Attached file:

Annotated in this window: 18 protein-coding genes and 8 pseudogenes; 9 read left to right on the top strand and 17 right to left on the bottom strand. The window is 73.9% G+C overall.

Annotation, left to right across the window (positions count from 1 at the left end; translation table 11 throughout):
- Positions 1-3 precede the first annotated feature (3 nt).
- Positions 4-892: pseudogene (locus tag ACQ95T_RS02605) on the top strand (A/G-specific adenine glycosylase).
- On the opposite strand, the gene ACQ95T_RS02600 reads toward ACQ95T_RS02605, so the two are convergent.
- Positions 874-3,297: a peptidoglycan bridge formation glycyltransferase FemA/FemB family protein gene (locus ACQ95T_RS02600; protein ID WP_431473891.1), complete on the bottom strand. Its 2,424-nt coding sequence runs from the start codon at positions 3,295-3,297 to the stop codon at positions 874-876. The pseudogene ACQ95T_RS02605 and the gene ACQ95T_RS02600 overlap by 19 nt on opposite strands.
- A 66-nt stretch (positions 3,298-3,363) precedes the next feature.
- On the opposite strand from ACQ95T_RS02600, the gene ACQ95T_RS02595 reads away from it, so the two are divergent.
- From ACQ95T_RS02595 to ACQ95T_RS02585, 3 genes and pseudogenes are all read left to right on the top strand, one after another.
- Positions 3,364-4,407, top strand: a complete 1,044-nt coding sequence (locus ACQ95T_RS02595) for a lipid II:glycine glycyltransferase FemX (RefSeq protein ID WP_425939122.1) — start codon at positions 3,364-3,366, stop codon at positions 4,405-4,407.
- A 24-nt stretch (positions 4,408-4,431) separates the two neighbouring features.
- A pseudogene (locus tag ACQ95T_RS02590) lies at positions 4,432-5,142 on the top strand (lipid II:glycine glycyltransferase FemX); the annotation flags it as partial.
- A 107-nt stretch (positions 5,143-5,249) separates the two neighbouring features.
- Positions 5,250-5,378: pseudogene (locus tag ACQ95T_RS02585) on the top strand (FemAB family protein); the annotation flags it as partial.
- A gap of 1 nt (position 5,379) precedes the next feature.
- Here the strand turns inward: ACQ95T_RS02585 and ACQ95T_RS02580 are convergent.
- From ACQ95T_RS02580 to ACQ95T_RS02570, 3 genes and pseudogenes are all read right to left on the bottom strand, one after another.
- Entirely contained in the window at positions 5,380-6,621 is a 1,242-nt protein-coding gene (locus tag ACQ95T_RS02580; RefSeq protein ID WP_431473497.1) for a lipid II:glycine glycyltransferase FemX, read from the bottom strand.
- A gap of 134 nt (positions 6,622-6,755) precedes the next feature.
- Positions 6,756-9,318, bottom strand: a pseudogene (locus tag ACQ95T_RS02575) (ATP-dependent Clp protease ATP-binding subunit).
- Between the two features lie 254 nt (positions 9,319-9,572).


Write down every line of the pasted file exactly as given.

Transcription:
Annotated in this window: 18 protein-coding genes and 8 pseudogenes; 9 read left to right on the top strand and 17 right to left on the bottom strand. The window is 73.9% G+C overall.

Annotation, left to right across the window (positions count from 1 at the left end; translation table 11 throughout):
- Positions 1-3 precede the first annotated feature (3 nt).
- Positions 4-892: pseudogene (locus tag ACQ95T_RS02605) on the top strand (A/G-specific adenine glycosylase).
- On the opposite strand, the gene ACQ95T_RS02600 reads toward ACQ95T_RS02605, so the two are convergent.
- Positions 874-3,297: a peptidoglycan bridge formation glycyltransferase FemA/FemB family protein gene (locus ACQ95T_RS02600; protein ID WP_431473891.1), complete on the bottom strand. Its 2,424-nt coding sequence runs from the start codon at positions 3,295-3,297 to the stop codon at positions 874-876. The pseudogene ACQ95T_RS02605 and the gene ACQ95T_RS02600 overlap by 19 nt on opposite strands.
- A 66-nt stretch (positions 3,298-3,363) precedes the next feature.
- On the opposite strand from ACQ95T_RS02600, the gene ACQ95T_RS02595 reads away from it, so the two are divergent.
- From ACQ95T_RS02595 to ACQ95T_RS02585, 3 genes and pseudogenes are all read left to right on the top strand, one after another.
- Positions 3,364-4,407, top strand: a complete 1,044-nt coding sequence (locus ACQ95T_RS02595) for a lipid II:glycine glycyltransferase FemX (RefSeq protein ID WP_425939122.1) — start codon at positions 3,364-3,366, stop codon at positions 4,405-4,407.
- A 24-nt stretch (positions 4,408-4,431) separates the two neighbouring features.
- A pseudogene (locus tag ACQ95T_RS02590) lies at positions 4,432-5,142 on the top strand (lipid II:glycine glycyltransferase FemX); the annotation flags it as partial.
- A 107-nt stretch (positions 5,143-5,249) separates the two neighbouring features.
- Positions 5,250-5,378: pseudogene (locus tag ACQ95T_RS02585) on the top strand (FemAB family protein); the annotation flags it as partial.
- A gap of 1 nt (position 5,379) precedes the next feature.
- Here the strand turns inward: ACQ95T_RS02585 and ACQ95T_RS02580 are convergent.
- From ACQ95T_RS02580 to ACQ95T_RS02570, 3 genes and pseudogenes are all read right to left on the bottom strand, one after another.
- Entirely contained in the window at positions 5,380-6,621 is a 1,242-nt protein-coding gene (locus tag ACQ95T_RS02580; RefSeq protein ID WP_431473497.1) for a lipid II:glycine glycyltransferase FemX, read from the bottom strand.
- A gap of 134 nt (positions 6,622-6,755) precedes the next feature.
- Positions 6,756-9,318, bottom strand: a pseudogene (locus tag ACQ95T_RS02575) (ATP-dependent Clp protease ATP-binding subunit).
- Between the two features lie 254 nt (positions 9,319-9,572).